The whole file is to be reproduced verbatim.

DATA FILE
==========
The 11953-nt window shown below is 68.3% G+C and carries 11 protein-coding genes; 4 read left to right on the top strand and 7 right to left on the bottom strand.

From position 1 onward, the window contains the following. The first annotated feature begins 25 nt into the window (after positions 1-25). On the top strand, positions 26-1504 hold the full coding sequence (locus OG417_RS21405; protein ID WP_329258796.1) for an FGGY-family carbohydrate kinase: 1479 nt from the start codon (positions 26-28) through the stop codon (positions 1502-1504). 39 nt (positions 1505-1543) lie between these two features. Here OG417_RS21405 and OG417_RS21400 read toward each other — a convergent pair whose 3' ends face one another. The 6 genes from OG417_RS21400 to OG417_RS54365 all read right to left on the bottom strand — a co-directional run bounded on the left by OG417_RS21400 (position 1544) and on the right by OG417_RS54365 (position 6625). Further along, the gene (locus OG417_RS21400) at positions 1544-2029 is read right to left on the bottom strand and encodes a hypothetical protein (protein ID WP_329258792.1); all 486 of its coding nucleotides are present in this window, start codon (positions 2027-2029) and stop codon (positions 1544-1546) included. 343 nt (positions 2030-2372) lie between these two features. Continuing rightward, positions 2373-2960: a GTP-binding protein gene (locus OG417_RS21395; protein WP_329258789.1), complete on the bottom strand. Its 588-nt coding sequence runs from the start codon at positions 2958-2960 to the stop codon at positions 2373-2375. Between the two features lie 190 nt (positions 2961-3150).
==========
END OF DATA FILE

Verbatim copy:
The 11953-nt window shown below is 68.3% G+C and carries 11 protein-coding genes; 4 read left to right on the top strand and 7 right to left on the bottom strand.

From position 1 onward, the window contains the following. The first annotated feature begins 25 nt into the window (after positions 1-25). On the top strand, positions 26-1504 hold the full coding sequence (locus OG417_RS21405; protein ID WP_329258796.1) for an FGGY-family carbohydrate kinase: 1479 nt from the start codon (positions 26-28) through the stop codon (positions 1502-1504). 39 nt (positions 1505-1543) lie between these two features. Here OG417_RS21405 and OG417_RS21400 read toward each other — a convergent pair whose 3' ends face one another. The 6 genes from OG417_RS21400 to OG417_RS54365 all read right to left on the bottom strand — a co-directional run bounded on the left by OG417_RS21400 (position 1544) and on the right by OG417_RS54365 (position 6625). Further along, the gene (locus OG417_RS21400) at positions 1544-2029 is read right to left on the bottom strand and encodes a hypothetical protein (protein ID WP_329258792.1); all 486 of its coding nucleotides are present in this window, start codon (positions 2027-2029) and stop codon (positions 1544-1546) included. 343 nt (positions 2030-2372) lie between these two features. Continuing rightward, positions 2373-2960: a GTP-binding protein gene (locus OG417_RS21395; protein WP_329258789.1), complete on the bottom strand. Its 588-nt coding sequence runs from the start codon at positions 2958-2960 to the stop codon at positions 2373-2375. Between the two features lie 190 nt (positions 2961-3150).